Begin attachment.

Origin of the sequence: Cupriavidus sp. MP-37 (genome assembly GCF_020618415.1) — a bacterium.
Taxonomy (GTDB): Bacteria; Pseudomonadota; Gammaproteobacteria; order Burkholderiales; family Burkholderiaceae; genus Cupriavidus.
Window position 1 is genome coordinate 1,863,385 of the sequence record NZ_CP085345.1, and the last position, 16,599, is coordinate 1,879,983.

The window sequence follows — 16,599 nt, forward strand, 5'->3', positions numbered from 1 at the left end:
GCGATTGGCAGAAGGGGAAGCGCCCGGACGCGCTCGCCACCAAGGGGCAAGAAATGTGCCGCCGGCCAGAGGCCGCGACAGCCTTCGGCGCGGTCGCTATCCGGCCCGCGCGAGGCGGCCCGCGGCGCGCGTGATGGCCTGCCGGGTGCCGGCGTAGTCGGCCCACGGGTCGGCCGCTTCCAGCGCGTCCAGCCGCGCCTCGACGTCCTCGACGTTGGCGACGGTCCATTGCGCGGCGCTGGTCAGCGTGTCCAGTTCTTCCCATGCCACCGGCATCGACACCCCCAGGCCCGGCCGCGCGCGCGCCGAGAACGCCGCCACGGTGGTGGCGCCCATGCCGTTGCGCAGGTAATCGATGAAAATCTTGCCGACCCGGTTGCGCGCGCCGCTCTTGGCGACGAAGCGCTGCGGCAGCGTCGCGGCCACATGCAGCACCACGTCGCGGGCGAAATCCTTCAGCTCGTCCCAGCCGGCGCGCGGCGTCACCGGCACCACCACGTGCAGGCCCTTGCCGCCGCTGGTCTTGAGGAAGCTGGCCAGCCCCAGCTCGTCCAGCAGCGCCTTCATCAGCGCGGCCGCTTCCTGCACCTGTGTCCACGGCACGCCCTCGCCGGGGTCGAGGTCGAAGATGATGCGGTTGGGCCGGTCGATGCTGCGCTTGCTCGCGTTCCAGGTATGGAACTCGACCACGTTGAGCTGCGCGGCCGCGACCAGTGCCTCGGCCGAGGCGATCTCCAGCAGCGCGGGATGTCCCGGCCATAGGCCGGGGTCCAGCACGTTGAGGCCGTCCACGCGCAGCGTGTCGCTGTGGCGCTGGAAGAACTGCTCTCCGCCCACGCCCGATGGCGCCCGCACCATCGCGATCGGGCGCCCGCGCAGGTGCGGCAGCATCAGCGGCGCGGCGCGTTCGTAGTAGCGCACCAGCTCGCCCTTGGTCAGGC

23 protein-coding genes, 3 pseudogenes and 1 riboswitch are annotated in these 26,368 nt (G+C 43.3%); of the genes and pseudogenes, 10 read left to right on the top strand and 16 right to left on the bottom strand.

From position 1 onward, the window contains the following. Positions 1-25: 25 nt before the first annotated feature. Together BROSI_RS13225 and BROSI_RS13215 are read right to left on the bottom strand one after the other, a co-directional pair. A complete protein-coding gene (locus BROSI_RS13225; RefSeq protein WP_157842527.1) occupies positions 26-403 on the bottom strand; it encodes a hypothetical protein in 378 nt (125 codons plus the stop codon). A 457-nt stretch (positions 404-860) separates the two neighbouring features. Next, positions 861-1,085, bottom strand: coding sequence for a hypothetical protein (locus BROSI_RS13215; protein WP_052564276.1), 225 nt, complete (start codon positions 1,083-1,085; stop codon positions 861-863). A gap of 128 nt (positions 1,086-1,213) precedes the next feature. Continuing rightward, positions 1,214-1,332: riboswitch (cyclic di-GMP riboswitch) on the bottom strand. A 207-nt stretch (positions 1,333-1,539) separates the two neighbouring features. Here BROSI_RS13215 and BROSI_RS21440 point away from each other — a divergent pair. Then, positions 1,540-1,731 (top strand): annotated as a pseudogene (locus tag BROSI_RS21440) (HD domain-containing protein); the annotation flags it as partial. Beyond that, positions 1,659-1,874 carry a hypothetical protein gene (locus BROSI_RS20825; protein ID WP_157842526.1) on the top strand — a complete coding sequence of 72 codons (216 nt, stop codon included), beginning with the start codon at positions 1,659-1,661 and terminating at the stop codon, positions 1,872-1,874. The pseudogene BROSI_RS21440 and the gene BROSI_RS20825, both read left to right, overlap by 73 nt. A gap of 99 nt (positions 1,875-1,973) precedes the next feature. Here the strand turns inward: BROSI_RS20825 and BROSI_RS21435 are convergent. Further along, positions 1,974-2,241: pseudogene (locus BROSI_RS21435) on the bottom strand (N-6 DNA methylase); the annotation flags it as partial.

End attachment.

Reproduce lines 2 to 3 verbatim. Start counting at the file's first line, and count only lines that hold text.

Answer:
Taxonomy (GTDB): Bacteria; Pseudomonadota; Gammaproteobacteria; order Burkholderiales; family Burkholderiaceae; genus Cupriavidus.
Window position 1 is genome coordinate 1,863,385 of the sequence record NZ_CP085345.1, and the last position, 16,599, is coordinate 1,879,983.